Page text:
"My office is right next to Kani's, but under the remote work policies in force during the COVID-19 pandemic, we meet in person only once or twice a week. Since coming to the center in 2022, I have learned a lot from Kani san about Hitachi's approach to R&D and trends in cancer therapy and have also received invaluable advice. I am grateful for that." (Shen)

Putting this new therapy into practice will boost the penetration of radiotherapy.

—A Short Talk by Liping Shen and Yuko Kani

Shen:Compared to Europe and North America, Japan stands out for its low reliance on radiotherapy for cancer treatment. In the US, for example, about 60 percent of all cancer cases are treated with radiotherapy, while surgery and chemotherapy account for the remaining 40 percent. In Japan, that ratio is reversed.

Kani:Agreed. Many people may have anxieties about radiation. I was also involved in research on nuclear power generation and discussed the issue of radiation with members of the general public. They were often surprised when I told them that radiation in its various forms is more a part of life than they might realize, and includes the cosmic rays that continually bathe our planet, the X-ray examinations used for medical and industrial purposes, and the radiotherapies used in cancer treatment. I am hopeful that the benefits of radiation will earn deeper appreciation and understanding through the achievements of cancer therapy.

Shen:The high price tags associated with the related systems and equipment and the time required to recover the initial investment are bottlenecks to the dissemination of particle beam therapy. That itself is a major reason for the social significance of the accelerator our project is striving to develop with higher throughput than conventional counterparts. Public health insurance plans cover more targets of particle therapy and more patients will probably want it as the medical evidence builds up in the years ahead.

Kani:In the arena of radionuclide development, I feel that Hitachi is harnessing the expertise it has cultivated over many years in the research, development, and implementation of nuclear power generation. Our predecessors engaged in long-term research and aspired to harness nuclear reactions and provide the world with new therapeutic agents; their legacy has become a force for continued research and development in this field.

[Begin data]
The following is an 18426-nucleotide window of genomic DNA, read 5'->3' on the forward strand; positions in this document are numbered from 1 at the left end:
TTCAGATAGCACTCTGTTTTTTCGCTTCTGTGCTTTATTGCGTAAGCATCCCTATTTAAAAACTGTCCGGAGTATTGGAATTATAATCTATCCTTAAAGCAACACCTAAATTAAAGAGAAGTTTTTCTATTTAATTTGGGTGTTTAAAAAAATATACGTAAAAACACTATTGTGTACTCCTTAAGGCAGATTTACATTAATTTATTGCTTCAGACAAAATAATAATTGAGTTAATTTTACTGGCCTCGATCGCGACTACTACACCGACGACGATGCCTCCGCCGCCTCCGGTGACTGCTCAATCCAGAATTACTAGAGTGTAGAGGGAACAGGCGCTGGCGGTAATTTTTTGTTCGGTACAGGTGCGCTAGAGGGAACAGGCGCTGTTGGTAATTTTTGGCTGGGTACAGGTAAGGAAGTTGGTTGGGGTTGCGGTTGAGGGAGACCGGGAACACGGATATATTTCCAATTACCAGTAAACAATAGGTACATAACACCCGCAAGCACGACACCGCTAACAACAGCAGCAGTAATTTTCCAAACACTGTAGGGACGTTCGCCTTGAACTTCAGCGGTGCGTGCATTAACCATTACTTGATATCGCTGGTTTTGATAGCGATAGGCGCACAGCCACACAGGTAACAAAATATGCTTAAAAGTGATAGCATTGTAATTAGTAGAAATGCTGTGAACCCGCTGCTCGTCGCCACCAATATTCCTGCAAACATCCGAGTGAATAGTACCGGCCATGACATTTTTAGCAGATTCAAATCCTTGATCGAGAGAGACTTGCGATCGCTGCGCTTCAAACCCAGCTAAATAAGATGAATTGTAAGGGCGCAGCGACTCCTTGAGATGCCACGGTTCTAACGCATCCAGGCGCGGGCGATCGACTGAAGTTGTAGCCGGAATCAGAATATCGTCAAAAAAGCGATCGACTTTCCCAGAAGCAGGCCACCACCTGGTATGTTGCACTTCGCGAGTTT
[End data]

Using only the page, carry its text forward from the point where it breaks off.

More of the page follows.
Shen:I am grateful that Hitachi as a corporation has invested time and human resources in this challenging research, which takes time to commercialize a product. Based on backcasting from portrayals of society in 2050, our current research is positioned as one of several themes that deserve attention as undertakings that could move beyond mere progress and usher in major innovations. I am thrilled to be working with so many outstanding researchers to create an accelerator unparalleled by anything of its kind worldwide.

Kani:It is very rewarding for me to be involved in this effort to develop new therapeutic agents. Our team has steadily added researchers from a diversity of backgrounds as this project advances. That is one of the hallmarks of Hitachi's power (laughs). It is hard enough to have everyone work together in a research project with shared awareness, but in the past, I have experienced that a team of researchers from diverse backgrounds was able to achieve things that could not have been achieved before as we endeavored to be on the same page and show mutual understanding. Furthermore, in coordination with the company's business divisions, it has been a pleasure to learn about research achievements that led to new business ventures. Although we may face struggles and setbacks along the way, I am determined to press forward.

Liping SHEN

Liping SHEN

Senior Project Manager
Decarbonized Energy Innovation Center
Center for Sustainability

Food for thought about societal changes and their impact on my job

In 2016, soon after transferring from Hitachi Shanghai to the head office of our Research and Development Group in Japan, my new supervisor advised me to stay abreast of fast-paced societal changes and develop the habit of thinking about how those changes might affect my job. In that frame of mind at a bookstore one day, I came across Kyoyo toshite no makuro keizaigaku (Macroeconomics as a form of edification; written by Shiro Yabushita and published by Toyo Keizai Shimposha in 2015), a work that offers easy-to-understand commentary on the different schools of economic thought and other topics such as the causes of Japan's economic bubble and why it collapsed. After reading this book, I found it more interesting to watch the news and think about the details behind them.

Kazuhiro IKEGAYA


Distinguished researcher
Decarbonized Energy Innovation Center
Center for Sustainability

Books that provided guiding principles and models for my life

In the last chapter of L.M. Montgomery's Anne of Green Gables Anne makes this comment: "I don't know what lies around the bend, but I'm going to believe that the best does." Although I read this book when I was a high school student, I find myself reflecting on these words from time to time. Another book I picked up later, during my university years, was Madame Curie: A Biography, written by her second daughter, Eve Curie. The portrayal it gave of Maria Curie and her attitude as a scientist who carried on with her work while raising her children left a lasting impression on me.